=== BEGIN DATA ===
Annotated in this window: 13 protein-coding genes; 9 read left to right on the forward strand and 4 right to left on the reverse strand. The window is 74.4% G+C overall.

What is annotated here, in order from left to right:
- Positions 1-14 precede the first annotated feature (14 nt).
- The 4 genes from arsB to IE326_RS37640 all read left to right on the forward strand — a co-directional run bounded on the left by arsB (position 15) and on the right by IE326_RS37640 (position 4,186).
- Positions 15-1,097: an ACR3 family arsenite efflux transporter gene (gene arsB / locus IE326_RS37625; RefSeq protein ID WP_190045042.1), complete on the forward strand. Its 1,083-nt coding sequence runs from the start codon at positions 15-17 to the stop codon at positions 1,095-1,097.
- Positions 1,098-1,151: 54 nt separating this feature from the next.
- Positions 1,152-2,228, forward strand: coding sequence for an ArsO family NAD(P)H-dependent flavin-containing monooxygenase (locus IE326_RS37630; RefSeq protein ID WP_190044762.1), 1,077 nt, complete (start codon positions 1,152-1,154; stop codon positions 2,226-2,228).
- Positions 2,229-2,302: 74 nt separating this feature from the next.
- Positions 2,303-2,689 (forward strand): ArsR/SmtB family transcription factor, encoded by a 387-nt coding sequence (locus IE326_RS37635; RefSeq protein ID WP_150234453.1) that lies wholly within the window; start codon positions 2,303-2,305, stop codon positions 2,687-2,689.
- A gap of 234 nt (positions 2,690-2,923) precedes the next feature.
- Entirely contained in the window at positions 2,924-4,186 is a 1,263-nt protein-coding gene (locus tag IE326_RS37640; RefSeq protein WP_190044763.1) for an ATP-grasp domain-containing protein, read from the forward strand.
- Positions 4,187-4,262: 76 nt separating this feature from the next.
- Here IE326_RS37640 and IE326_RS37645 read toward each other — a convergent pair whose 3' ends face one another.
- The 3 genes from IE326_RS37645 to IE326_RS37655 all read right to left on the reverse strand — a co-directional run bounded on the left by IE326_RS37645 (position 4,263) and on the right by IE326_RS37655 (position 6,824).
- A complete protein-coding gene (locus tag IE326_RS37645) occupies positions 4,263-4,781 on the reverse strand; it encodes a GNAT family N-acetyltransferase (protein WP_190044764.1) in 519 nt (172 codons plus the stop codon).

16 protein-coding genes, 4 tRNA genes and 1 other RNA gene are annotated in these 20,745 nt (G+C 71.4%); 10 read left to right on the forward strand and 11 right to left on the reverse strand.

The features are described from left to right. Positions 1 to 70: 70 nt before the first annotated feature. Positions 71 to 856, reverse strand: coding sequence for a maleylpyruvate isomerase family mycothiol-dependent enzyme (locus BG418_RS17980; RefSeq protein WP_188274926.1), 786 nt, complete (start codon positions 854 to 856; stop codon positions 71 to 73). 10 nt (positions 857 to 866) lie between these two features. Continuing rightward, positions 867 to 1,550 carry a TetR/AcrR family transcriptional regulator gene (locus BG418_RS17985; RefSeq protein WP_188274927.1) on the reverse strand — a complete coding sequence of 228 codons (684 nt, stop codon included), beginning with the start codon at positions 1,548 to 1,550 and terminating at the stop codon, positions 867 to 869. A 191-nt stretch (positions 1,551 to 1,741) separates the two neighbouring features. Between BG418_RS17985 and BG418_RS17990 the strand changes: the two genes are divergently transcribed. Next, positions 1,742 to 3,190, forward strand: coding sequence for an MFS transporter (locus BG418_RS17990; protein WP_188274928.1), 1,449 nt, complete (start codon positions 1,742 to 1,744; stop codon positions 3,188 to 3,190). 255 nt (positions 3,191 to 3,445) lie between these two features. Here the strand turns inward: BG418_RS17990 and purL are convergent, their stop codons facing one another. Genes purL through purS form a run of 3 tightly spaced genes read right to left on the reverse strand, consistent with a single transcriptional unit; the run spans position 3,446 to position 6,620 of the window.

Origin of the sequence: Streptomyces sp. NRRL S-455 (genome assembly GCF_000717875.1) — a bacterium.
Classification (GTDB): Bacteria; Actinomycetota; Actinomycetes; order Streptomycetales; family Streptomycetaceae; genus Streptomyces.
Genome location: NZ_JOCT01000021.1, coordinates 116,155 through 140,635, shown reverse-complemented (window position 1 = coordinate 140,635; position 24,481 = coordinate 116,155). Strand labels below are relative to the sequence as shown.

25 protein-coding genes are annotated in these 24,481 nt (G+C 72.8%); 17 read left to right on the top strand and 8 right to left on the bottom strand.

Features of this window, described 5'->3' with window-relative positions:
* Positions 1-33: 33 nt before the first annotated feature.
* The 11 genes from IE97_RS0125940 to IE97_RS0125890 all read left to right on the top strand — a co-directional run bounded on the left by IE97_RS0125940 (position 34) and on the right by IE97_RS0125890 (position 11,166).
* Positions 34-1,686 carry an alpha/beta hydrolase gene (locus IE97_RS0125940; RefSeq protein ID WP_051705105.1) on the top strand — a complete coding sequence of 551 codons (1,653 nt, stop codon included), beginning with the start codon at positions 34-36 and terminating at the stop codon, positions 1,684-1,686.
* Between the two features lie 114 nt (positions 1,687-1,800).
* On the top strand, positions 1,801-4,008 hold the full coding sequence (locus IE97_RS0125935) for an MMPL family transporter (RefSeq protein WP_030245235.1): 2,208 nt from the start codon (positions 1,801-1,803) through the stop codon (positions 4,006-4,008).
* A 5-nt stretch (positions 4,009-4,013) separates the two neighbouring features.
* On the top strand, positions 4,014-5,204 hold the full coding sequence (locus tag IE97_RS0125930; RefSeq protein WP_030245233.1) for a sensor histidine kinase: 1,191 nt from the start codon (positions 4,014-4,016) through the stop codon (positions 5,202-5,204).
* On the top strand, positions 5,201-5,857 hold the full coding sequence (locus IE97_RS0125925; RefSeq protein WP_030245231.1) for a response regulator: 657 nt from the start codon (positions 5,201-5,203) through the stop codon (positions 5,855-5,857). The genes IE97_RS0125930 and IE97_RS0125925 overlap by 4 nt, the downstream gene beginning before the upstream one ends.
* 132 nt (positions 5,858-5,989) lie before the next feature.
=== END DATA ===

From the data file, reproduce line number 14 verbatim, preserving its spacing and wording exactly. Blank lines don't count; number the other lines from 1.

- The 3 genes from IE326_RS37645 to IE326_RS37655 all read right to left on the reverse strand — a co-directional run bounded on the left by IE326_RS37645 (position 4,263) and on the right by IE326_RS37655 (position 6,824).